On December 29, 2015, the U.S. Citizenship and Immigration Service (USCIS) announced that it had issued the statutory maximum of 10,000 U nonimmigrant approvals (U Visas) for Fiscal Year 2016 (October 1, 2015 – September 30, 2016). Congress has set an annual statutory maximum of 10,000 available U Visas for qualified applicants. For the seventh (7th) straight year in a row, USCIS has reached the annual limit of 10,000 within the fiscal year; this year within 60 days of the commencement of the fiscal year.
U nonimmigrant status is available for victims of certain types of crimes in the United States, if the victim has assisted in the detection, investigation or prosecution of the crime; and the victim has suffered significant emotional or physical harm as a result of his or her victimization. In order to receive U nonimmigrant status in the United States, the crime victim must first obtain a certification from law enforcement that he or she was helpful in the investigation or prosecution of the crime. The crime victim then submits an application for U nonimmigrant status to USCIS along with extensive documentation and evidence of his or her eligibility.
USCIS will consider the application, and if the Agency determines that the Applicant meets the criteria for U nonimmigrant status and there are sufficient U visas available, it will issue the Applicant an approval of U nonimmigrant status.
If there are no U Visa numbers available due to the statutory limit, the Agency will notify the Applicant that he or she has established eligibility for U nonimmigrant status but that the Agency cannot grant the U nonimmigrant status at that time. The Agency will then grant the Applicant Deferred Action for a period of one or two years, which allows the individual to remain in the United States and receive an Employment Authorization Document.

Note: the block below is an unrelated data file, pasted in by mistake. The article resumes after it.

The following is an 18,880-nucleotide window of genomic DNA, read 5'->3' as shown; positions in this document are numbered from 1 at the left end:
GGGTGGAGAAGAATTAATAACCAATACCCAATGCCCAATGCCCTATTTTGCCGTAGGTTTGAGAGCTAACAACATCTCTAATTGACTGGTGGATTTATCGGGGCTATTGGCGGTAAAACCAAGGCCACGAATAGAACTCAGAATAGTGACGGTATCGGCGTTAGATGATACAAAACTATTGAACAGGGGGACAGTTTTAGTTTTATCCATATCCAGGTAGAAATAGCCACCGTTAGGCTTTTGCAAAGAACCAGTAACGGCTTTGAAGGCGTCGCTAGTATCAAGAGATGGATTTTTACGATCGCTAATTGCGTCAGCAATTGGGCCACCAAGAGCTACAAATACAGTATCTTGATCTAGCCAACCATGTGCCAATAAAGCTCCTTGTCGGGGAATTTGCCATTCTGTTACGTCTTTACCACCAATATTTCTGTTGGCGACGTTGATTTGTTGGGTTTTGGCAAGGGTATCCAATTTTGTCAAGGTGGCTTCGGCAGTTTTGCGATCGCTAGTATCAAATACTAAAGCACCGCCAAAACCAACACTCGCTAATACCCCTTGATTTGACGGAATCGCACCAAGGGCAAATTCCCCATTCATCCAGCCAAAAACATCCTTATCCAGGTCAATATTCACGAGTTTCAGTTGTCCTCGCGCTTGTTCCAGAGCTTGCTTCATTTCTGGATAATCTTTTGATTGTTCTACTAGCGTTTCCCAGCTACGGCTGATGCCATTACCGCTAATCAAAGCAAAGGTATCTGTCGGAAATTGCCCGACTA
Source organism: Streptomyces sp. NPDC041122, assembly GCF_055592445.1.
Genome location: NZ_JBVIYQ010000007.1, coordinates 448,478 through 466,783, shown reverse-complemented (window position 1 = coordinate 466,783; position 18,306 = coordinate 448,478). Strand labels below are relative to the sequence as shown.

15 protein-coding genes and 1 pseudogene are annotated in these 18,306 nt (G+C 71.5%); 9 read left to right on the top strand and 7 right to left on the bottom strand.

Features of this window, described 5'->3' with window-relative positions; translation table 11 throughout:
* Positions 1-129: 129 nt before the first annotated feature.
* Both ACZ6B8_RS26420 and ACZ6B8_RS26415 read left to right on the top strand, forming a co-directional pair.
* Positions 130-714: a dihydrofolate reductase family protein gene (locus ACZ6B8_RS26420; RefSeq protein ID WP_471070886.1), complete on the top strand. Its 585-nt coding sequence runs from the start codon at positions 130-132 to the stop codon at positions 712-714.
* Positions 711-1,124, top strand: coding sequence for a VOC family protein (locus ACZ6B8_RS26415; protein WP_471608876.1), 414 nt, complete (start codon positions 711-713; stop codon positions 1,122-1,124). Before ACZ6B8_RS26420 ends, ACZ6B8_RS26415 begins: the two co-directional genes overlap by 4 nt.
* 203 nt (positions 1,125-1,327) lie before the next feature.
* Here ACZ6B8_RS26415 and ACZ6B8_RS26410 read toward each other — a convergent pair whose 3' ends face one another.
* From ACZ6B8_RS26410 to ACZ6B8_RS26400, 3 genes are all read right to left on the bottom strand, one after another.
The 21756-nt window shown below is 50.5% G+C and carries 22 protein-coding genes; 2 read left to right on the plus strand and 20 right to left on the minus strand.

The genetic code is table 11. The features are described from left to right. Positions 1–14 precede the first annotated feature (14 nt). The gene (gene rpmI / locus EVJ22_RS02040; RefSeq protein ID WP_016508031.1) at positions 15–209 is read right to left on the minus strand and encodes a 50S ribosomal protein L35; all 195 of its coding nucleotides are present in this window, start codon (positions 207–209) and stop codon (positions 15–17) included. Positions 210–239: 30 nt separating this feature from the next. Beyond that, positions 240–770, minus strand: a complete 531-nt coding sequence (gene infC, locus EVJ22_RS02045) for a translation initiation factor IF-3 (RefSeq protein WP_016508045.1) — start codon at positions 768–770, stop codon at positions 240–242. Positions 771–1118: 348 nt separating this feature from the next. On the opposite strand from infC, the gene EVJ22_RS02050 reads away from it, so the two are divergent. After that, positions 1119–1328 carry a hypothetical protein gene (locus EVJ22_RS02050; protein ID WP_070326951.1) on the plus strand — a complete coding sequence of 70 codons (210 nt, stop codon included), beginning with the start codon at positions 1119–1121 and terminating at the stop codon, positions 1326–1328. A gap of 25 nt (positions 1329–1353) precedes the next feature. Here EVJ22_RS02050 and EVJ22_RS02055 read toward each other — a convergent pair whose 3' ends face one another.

The Applicant’s case is then placed in a queue of cases awaiting issuance of the U nonimmigrant status, and when the next Fiscal Year begins, if the Applicant is within the first 10,000 approvals in the queue, he or she will receive an approval notice granting U nonimmigrant status. Those that are not within the next 10,000 in the queue will remain on Deferred Action until a U visa number becomes available.
Due to a significant increase in the number of U Nonimmigrant Applications in recent years, individuals with pending U Nonimmigrant cases or U nonimmigrant cases that have received a tentative approval and Deferred Action should be prepared to wait several years before they receive the U nonimmigrant status approval from USCIS.
For more information on U nonimmigrant status, processing times and U Nonimmigrant/Deferred Action, please contact Kolko & Associates, P.C.